Judge realizes odds remain against Shamokin
It's not ideal that Shamokin property owners will be asked to pay an extra 5 mills in taxes again in 2013, but the court's approval of that special exception is prudent.
It has become nearly routine for the city to ask for and receive permission to tax real estate at 30 mills, 5 mills above the limit set by the Third Class City Code.
This year, with recent publicity surrounding city spending - a proposed $9,350 raise for the city clerk garnering much of the attention - President Judge Robert B. Sacavage asked more questions of city officials than in past years when he conducted a hearing on the matter Thursday. He also took a few hours to digest the testimony before issuing his ruling later in the day.
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The raise and other spending concerns aside, Shamokin, like many other small U.S. cities, has the odds stacked against it:
- There are few residents, many having left for life in suburbia.
- Manufacturers have moved away or closed, further reducing tax revenue.
- Costs, meanwhile, have escalated, from health care and pensions to salaries and fuel for police and other vehicles.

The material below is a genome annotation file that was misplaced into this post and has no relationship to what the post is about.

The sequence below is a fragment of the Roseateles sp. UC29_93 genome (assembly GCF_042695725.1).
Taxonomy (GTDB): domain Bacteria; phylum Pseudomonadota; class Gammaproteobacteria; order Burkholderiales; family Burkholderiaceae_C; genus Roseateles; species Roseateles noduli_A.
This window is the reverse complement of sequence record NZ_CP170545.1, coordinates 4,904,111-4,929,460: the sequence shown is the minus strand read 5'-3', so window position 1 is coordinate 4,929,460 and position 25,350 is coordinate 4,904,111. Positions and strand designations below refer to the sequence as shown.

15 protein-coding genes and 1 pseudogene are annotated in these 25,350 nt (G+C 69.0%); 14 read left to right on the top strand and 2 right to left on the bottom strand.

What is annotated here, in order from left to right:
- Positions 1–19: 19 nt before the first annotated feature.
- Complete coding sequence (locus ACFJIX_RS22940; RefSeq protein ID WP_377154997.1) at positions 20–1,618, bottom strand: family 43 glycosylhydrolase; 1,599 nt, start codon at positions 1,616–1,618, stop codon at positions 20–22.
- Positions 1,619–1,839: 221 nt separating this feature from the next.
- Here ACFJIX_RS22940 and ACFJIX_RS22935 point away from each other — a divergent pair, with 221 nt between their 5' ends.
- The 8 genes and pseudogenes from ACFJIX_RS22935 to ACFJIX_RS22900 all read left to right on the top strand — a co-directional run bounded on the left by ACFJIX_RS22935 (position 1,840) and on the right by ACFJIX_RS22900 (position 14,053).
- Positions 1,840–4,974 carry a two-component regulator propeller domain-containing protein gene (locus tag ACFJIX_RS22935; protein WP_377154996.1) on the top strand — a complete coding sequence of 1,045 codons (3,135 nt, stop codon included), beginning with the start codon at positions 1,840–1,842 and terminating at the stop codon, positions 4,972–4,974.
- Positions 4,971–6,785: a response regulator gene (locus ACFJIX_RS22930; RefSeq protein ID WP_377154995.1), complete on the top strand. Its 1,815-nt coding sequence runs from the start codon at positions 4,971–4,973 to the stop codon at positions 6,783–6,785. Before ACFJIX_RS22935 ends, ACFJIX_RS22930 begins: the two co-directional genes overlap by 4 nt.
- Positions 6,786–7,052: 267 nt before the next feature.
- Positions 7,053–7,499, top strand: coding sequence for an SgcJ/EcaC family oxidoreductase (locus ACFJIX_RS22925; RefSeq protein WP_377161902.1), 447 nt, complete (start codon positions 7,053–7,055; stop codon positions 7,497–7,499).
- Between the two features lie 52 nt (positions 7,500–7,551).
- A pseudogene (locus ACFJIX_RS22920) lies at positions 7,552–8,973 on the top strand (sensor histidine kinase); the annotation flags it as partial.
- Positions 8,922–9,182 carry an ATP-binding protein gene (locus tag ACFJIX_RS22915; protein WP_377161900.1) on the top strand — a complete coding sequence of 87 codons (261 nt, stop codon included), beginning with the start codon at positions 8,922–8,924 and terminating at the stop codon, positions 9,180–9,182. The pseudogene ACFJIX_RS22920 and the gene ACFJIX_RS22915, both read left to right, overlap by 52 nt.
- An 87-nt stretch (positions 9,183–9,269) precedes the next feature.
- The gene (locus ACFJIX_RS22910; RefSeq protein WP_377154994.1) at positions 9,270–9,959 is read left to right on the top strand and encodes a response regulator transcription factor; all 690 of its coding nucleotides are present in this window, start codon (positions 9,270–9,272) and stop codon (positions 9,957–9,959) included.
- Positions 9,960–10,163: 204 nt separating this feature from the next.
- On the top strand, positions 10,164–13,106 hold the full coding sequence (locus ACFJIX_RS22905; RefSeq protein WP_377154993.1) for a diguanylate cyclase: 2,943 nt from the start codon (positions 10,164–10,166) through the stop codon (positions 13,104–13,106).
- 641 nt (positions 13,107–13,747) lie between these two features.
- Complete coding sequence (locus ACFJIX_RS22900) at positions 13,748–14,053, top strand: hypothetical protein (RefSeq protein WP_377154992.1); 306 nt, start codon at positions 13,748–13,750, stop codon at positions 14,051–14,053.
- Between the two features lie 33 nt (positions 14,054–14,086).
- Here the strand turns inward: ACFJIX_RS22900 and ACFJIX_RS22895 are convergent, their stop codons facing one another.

- Also noted at the hearing is the Third Class City Code doesn't allow taxation to pay for street light costs, yet boroughs and township can tax for those expenses. Legislation to change that has been proposed.
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While council will have to answer to its constituents for its decisions on raises and other matters, it's not as if the city is spending lavishly or not addressing its limited funds. It has unfilled positions in the police and street departments, for example, and made wise moves this year in regards to refinancing debt and lowering other costs.
The extra tax Shamokin will levy, if everyone paid, would generate $170,000, but it'll be more like $120,000 based on a 76 percent collection rate in 2011.
For the city to make up that kind of money, it would take the layoff, for example, of probably two full-time, higher-paid police officers (considering salary and benefits). That's a significant price to pay, and Sacavage recognized that in suggesting "the very health, safety and welfare of the residents of the city would be adversely affected" should the millage increase request be denied.
So the millage will be higher again in 2013, but city officials must continue their efforts to spend wisely, with the goal of eventually alleviating the extra burden on its property owners.